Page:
Nevertire, New South Wales

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Nevertire
New South Wales
Nervertire.jpg
Mitchell Highway, Nevertire
Nevertire is located in New South Wales
Nevertire
Nevertire
Coordinates 31°51′S 147°43′E / 31.850°S 147.717°E / -31.850; 147.717Coordinates: 31°51′S 147°43′E / 31.850°S 147.717°E / -31.850; 147.717
Population 225 (2011 census)[1]
LGA(s) Warren Shire


Nevertire is a rural village in New South Wales, Australia. It is located at the junction of the Mitchell Highway and the Oxley Highway, in Warren Shire. Nevertire is about 525 kilometres northwest of Sydney, 68 km north-west of Narromine and about 90 km from Dubbo. It is about 20 km south-west of Warren on the western end of the Oxley Highway.[2] At the 2011 census, Nevertire had a population of 225 people.[1]

History[edit]

Originally the village was known as Warren Pond. The Main West railway line reached Nevertire in 1882 and the local pub was already trading before the town was surveyed in 1883. The town was devastated by a cyclone on 28 December 1896.[3] The town once had a railway station, operated by the State Rail Authority of New South Wales but with the demise of country rail travel in the 1980s, the passenger services were replaced by a coach service run by CountryLink.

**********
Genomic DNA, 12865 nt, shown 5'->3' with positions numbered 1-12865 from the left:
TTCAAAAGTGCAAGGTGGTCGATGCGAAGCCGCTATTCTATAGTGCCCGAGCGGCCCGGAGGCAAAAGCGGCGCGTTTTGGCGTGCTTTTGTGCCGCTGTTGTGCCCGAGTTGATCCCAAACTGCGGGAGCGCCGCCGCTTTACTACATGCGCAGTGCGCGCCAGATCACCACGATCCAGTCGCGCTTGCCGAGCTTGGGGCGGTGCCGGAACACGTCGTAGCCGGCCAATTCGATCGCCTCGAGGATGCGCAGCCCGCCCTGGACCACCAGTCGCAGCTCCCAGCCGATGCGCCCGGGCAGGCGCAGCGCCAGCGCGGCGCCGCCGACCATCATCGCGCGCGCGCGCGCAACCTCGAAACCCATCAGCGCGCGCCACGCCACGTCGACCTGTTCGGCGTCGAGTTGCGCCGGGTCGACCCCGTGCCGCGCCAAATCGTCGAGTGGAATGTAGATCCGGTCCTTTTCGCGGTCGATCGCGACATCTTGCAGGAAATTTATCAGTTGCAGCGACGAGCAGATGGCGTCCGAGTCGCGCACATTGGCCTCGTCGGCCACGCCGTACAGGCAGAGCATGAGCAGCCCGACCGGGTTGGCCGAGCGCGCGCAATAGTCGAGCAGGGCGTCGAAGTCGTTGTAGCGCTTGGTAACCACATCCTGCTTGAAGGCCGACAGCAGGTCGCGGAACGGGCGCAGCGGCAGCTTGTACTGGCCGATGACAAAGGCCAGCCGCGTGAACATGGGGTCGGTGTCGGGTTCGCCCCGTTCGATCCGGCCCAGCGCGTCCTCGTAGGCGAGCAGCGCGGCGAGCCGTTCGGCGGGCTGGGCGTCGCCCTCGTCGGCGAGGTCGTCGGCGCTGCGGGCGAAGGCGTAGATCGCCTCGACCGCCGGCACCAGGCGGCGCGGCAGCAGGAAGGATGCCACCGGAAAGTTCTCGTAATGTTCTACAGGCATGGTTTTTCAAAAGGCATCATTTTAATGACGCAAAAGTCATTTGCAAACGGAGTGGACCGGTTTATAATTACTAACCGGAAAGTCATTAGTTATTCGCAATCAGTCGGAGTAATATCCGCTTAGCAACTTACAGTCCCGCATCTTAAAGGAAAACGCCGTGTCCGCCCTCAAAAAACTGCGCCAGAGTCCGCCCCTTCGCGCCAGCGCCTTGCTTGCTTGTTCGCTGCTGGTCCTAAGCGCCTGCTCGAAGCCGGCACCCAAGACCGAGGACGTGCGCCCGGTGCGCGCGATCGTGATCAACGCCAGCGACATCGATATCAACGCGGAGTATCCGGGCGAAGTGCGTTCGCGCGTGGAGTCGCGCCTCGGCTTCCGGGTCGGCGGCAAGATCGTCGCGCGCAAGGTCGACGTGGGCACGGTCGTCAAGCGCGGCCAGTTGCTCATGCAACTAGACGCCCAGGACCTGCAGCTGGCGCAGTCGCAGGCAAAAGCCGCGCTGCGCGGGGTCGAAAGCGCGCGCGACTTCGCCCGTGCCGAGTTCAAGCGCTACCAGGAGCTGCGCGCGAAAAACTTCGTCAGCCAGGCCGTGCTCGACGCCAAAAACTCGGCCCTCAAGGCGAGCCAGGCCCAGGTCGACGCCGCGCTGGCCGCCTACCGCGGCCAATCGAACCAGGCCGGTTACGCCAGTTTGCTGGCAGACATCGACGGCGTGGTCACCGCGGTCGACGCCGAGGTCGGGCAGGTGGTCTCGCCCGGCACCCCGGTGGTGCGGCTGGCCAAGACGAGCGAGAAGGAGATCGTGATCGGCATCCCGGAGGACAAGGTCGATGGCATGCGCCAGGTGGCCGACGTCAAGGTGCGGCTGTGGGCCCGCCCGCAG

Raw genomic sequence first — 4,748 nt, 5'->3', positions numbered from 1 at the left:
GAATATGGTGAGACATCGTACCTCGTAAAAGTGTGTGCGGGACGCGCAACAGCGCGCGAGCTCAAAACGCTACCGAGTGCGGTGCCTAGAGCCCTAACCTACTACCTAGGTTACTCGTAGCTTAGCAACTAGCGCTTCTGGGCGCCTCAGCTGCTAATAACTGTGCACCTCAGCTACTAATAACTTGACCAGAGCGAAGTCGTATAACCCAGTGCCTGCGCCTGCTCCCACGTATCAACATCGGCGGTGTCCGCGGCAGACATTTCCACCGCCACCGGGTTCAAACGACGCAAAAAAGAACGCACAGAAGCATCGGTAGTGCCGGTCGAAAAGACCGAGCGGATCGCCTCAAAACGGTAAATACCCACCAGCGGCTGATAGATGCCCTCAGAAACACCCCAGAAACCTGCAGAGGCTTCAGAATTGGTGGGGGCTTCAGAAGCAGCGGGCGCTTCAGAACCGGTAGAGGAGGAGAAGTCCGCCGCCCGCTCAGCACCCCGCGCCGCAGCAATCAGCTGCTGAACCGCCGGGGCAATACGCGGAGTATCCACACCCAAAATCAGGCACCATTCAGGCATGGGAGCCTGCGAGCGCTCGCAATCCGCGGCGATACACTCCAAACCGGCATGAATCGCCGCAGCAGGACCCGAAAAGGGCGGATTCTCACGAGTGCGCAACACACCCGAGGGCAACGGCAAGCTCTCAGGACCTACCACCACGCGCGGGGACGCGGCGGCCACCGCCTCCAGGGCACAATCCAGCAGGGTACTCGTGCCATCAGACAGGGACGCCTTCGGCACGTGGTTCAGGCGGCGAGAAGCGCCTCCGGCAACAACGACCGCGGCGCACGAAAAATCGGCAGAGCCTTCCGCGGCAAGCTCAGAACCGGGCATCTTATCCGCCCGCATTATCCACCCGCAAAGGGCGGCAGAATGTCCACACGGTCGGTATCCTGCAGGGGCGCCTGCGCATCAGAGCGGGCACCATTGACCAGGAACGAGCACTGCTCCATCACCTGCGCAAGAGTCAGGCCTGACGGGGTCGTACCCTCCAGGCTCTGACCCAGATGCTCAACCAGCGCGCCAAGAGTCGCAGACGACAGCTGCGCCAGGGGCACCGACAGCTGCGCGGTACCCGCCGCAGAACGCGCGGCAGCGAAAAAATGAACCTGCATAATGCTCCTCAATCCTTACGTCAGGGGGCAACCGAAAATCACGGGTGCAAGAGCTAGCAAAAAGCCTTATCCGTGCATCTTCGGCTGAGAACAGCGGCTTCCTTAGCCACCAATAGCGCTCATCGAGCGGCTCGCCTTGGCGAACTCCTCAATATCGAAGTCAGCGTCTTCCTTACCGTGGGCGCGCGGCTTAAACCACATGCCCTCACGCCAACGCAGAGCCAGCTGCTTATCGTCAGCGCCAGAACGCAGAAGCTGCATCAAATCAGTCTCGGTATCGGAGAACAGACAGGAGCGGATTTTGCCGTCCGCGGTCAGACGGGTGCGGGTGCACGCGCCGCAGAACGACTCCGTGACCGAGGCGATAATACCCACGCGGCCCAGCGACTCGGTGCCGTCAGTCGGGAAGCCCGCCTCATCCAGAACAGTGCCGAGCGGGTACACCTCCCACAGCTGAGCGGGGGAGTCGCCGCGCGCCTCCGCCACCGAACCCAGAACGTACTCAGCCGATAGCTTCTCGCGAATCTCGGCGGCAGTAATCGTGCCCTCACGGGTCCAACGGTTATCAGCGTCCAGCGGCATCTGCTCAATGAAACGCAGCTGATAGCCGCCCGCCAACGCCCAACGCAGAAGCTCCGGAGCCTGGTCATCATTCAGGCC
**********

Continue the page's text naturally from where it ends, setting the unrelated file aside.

Services[edit]

Nevertire is at the junction of the Main Western railway line to Nyngan and the branch line to Warren. The village is now served by three CountryLink Coach services: one to Bourke, one to Nyngan and one to Cobar/Broken Hill. Bourke Coach operates four times per week, the Broken Hill coach operates daily, and the Nyngan coach, which also serves Warren, operates four times per week.

There is a large grain handling facility on the railway line, operated by GrainCorp, and served by Pacific National trains. The main building in Nevertire is the Nevertire hotel. This hotel serves as a bar, hotel, motel, post office and restaurant. There was also a General Store, of which business ceased many years ago, however, the building still exists, it is used for storage by the adjoining private residence. There is also a cafe, which has exchanged ownership several times since 2004, and is currently branded as the Nevertire Cafe.

Education[edit]

Nevertire Public school closed at the conclusion of the 2002 academic year, due to a lack of enrolments. Children in Nevertire now go to Warren Central School or St Mary's in Warren.

The village is the subject of Betty Casey’s poem Nevertire[3] and Henry Lawson once described it as the edge of the Great Grey Plain.

References[edit]

  1. ^ a b Australian Bureau of Statistics (31 October 2012). "Nevertire (State Suburb)". 2011 Census QuickStats. Retrieved 28 November 2014. 
  2. ^ Nevertire Retrieved on 2009-6-27
  3. ^ a b Readers Digest Guide to Australian Places, Reader’s Digest (Australia) Pty. Limited, Surry Hills N.S.W., 1993, ISBN 0-86438-399-1

External links[edit]

Media related to Nevertire, New South Wales at Wikimedia Commons